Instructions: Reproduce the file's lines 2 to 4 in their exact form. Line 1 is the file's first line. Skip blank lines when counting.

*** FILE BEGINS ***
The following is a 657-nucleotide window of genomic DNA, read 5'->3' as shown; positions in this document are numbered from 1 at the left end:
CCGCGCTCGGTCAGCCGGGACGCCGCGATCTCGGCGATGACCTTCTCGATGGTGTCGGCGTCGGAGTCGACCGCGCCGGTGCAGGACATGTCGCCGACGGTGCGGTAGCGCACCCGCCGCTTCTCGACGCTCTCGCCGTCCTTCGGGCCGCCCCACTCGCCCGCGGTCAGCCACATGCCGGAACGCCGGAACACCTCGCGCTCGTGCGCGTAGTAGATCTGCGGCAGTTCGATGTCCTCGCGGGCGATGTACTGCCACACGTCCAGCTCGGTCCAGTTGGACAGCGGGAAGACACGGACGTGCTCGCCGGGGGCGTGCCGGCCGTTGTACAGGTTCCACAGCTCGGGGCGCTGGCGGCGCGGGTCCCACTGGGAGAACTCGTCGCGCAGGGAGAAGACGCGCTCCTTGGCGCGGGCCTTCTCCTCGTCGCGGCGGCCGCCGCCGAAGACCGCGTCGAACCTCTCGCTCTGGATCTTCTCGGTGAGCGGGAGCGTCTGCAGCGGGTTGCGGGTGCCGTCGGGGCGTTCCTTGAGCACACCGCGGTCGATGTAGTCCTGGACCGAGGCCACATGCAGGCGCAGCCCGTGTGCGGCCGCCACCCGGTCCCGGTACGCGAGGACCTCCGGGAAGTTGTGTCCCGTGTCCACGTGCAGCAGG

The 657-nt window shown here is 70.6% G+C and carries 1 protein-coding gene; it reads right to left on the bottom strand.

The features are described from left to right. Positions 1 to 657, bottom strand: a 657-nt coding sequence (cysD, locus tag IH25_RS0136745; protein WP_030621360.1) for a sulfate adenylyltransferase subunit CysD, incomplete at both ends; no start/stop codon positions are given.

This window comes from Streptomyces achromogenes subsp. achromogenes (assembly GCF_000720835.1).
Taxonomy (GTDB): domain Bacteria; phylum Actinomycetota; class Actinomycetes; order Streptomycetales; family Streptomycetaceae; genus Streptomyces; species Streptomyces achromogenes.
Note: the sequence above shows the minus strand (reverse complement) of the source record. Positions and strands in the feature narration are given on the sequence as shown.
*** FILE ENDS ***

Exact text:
CCGCGCTCGGTCAGCCGGGACGCCGCGATCTCGGCGATGACCTTCTCGATGGTGTCGGCGTCGGAGTCGACCGCGCCGGTGCAGGACATGTCGCCGACGGTGCGGTAGCGCACCCGCCGCTTCTCGACGCTCTCGCCGTCCTTCGGGCCGCCCCACTCGCCCGCGGTCAGCCACATGCCGGAACGCCGGAACACCTCGCGCTCGTGCGCGTAGTAGATCTGCGGCAGTTCGATGTCCTCGCGGGCGATGTACTGCCACACGTCCAGCTCGGTCCAGTTGGACAGCGGGAAGACACGGACGTGCTCGCCGGGGGCGTGCCGGCCGTTGTACAGGTTCCACAGCTCGGGGCGCTGGCGGCGCGGGTCCCACTGGGAGAACTCGTCGCGCAGGGAGAAGACGCGCTCCTTGGCGCGGGCCTTCTCCTCGTCGCGGCGGCCGCCGCCGAAGACCGCGTCGAACCTCTCGCTCTGGATCTTCTCGGTGAGCGGGAGCGTCTGCAGCGGGTTGCGGGTGCCGTCGGGGCGTTCCTTGAGCACACCGCGGTCGATGTAGTCCTGGACCGAGGCCACATGCAGGCGCAGCCCGTGTGCGGCCGCCACCCGGTCCCGGTACGCGAGGACCTCCGGGAAGTTGTGTCCCGTGTCCACGTGCAGCAGG

The 657-nt window shown here is 70.6% G+C and carries 1 protein-coding gene; it reads right to left on the bottom strand.

The features are described from left to right. Positions 1 to 657, bottom strand: a 657-nt coding sequence (cysD, locus tag IH25_RS0136745; protein WP_030621360.1) for a sulfate adenylyltransferase subunit CysD, incomplete at both ends; no start/stop codon positions are given.